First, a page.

It was apparently not enough for Governor Chris Christie’s staff to shut lanes down on the George Washington Bridge violating state and federal law, now the taxpayers of New Jersey are having to pay massive legal bills as Christie and company try to prevent details from the lane closures coming out.
According to documents released last week, the law firm hired by Governor Christie to deal with his legal problems concerned Bridgegate has billed taxpayers $6.51 million for work through April. Gibson Dunn & Crutcher was hired by Christie to defend him and his office with the firm’s most notable achievement being the production of a highly contested report that exonerated Christie from any wrongdoing. Yes, the law firm has been paid millionsin taxpayer dollars to produce a report that says their client is innocent.
Gibson Dunn originally proposed billing the state of New Jersey $650 an hour but eventually agreed to $350 an hour.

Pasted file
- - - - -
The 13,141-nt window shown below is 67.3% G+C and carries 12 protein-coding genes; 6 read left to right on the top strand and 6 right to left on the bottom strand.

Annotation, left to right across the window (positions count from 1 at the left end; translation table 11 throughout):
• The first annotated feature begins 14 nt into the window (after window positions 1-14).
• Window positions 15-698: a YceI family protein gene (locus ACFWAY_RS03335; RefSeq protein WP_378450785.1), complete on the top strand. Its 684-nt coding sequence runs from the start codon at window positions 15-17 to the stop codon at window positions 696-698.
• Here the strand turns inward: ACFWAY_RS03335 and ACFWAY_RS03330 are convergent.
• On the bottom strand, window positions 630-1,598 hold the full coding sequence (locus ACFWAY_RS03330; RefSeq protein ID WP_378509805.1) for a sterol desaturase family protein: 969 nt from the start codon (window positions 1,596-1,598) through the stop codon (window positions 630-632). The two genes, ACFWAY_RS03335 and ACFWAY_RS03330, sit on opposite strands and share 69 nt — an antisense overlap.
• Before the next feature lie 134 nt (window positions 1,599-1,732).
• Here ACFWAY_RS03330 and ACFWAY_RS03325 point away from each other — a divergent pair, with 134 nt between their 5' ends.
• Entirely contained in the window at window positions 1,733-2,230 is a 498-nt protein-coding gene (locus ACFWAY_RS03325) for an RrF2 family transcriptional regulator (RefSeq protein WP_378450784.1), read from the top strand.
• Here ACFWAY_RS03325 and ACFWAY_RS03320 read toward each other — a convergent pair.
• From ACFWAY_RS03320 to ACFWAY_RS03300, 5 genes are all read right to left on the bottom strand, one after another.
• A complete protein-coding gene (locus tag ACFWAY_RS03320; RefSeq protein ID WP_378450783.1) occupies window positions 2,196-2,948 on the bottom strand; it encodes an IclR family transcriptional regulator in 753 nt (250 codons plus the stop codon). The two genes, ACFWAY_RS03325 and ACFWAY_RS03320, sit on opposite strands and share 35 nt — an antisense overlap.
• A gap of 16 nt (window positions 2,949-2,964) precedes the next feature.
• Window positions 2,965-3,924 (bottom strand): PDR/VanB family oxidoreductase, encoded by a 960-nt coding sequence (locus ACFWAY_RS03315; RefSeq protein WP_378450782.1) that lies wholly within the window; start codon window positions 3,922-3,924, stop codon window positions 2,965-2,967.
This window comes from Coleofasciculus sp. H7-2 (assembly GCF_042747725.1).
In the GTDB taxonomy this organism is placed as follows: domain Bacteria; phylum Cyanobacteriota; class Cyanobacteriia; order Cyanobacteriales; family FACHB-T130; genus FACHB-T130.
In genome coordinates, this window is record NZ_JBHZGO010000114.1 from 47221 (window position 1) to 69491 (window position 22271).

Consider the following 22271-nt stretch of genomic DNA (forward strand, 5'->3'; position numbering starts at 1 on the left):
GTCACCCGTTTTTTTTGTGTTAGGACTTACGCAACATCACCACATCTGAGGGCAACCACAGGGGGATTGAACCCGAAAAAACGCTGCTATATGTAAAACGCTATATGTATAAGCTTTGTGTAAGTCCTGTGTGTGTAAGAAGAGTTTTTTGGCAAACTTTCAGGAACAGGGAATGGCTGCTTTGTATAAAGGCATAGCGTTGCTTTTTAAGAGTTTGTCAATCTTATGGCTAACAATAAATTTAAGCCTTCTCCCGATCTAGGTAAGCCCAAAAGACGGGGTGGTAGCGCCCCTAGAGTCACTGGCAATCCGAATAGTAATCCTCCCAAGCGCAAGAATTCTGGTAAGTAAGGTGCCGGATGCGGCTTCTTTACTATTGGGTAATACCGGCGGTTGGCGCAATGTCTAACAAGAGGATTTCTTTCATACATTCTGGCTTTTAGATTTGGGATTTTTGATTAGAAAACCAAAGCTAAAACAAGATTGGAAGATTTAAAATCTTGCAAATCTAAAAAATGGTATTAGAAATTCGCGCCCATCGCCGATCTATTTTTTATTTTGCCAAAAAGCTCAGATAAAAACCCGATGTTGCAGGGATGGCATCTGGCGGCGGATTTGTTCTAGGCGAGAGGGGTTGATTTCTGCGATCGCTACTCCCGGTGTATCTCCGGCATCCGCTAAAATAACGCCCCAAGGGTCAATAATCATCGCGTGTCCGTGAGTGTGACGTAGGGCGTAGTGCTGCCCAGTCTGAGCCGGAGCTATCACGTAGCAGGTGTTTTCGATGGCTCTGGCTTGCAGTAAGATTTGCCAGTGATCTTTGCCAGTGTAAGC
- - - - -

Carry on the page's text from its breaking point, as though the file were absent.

The firm submitted bills to the Attorney General’s Office that said in March it had 59 people working on the case and that they charged the state $2.49 million in fees. One lawyer two years out of law school billed for 342 hours that month — or an average of 11 hours every day in March. His taxpayer tab was almost $120,000.
Friday’s disclosure means that the lawyers representing Christie’s office, his staff and those working for the legislative committee investigating the scandal have charged taxpayers $7.87 million, according to bills released so far.
Despite being well compensated the firm has yet to help provide an answer as to where missing text messages related to Bridgegate went. Governor Christie says he can’t remember receiving the text while the aide who sent it, Regina Egea, admits to having deleted it.
Of course with taxpayers covering the millions of dollars Team Christie is racking up in attempts to prevent transparency the investigation into the illegal lanes closures can be dragged out to the point where people may stop caring about it. Unfortunately for Christie the US Attorney may be on a different schedule.
Photo by Bob Jagendorf under Creative Commons license.